The emptying of the countryside was no accident. It happened by design.

This passage describing how the postwar transition was managed exemplifies his pithy writing: "In one of those brilliant industrial-economic decisions so often made by corporations and governments working together, it was decided that the stuff [ammonium nitrate hitherto made for explosives] could be dumped on millions of acres of corn and other crops at a profit. After all, plants need nitrogen, right? Why not short-circuit the cumbersome process of nitrogen fixing through photosynthesis and carbon exchange? Thus was set in motion the frying of the heartland's soil, and the destruction of our waterways and estuaries through run-off, and the creation of acid rain through evaporation. In a similar move, agri-biz built a new industry called pesticides from the poison gases developed for the war. There was no use in wasting good killing power: bomb the bugs and weeds.

"And so the military-industrial complex managed to keep up, even increase, its head of steam, despite the loss of that all-time champion booger-devil, Adolf Hitler. Such serviceable Great Satans just don't come down the pike every day, and we've had to manufacture them ever since-- the Soviet Union/the Cold War, the communist Chinese, Saddam Hussein, Fidel Castro, Hugo Chavez-- to maintain the complex that Dwight Eisenhower so presciently feared."

Much of this has been expounded by others, but few can gather up the threads so trenchantly as this witness from the other side of the tracks. Perhaps it is also no accident that such an eye-opener about America had to be published in Australia, and that no one in our Congress has seen fit to urge their Library to acquire a copy to this day. ( )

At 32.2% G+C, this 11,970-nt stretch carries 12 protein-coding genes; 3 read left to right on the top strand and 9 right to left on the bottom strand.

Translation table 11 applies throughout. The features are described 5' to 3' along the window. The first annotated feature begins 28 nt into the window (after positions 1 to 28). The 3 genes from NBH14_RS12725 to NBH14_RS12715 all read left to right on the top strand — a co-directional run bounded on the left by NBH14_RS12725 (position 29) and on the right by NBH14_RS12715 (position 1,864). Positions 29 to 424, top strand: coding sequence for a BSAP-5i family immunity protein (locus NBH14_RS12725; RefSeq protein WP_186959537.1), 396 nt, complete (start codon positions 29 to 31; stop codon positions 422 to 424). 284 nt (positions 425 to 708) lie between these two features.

2 vote Alogon | Aug 3, 2013 |
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Lose all your troubles, kick up some sand
And follow me, buddy, to the Promised Land
I'm here to tell you, and I wouldn't lie,
You'll wear ten-dollar shoes and eat rainbow pie.
—'The Sugar Dumpling Line', hobo song

Did you ever stand and shiver, because you was lookin' in a river . . . ?
—Folksinger Ramblin' Jack Elliott
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For my children: Timothy, Patrick, and Elizabeth
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The United States has always maintained a white underclass . . .
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Rainbow Pie is a coming-of-age memoir wrapped around a discussion of America's most taboo subject - social class. Set between 1950 and 1963, Joe Bageant uses Maw, Pap, Ony Mae, and other members of his rambunctious Scots-Irish family to chronicle the often-heartbreaking post-war journey of 22 million rural Americans into the cities, where they became the foundation of a permanent white underclass. Combining recollection, stories, accounts, remembrance, and analysis, the book offers an intimate look at what Americans lost in the massive and orchestrated post-war social and economic shift from.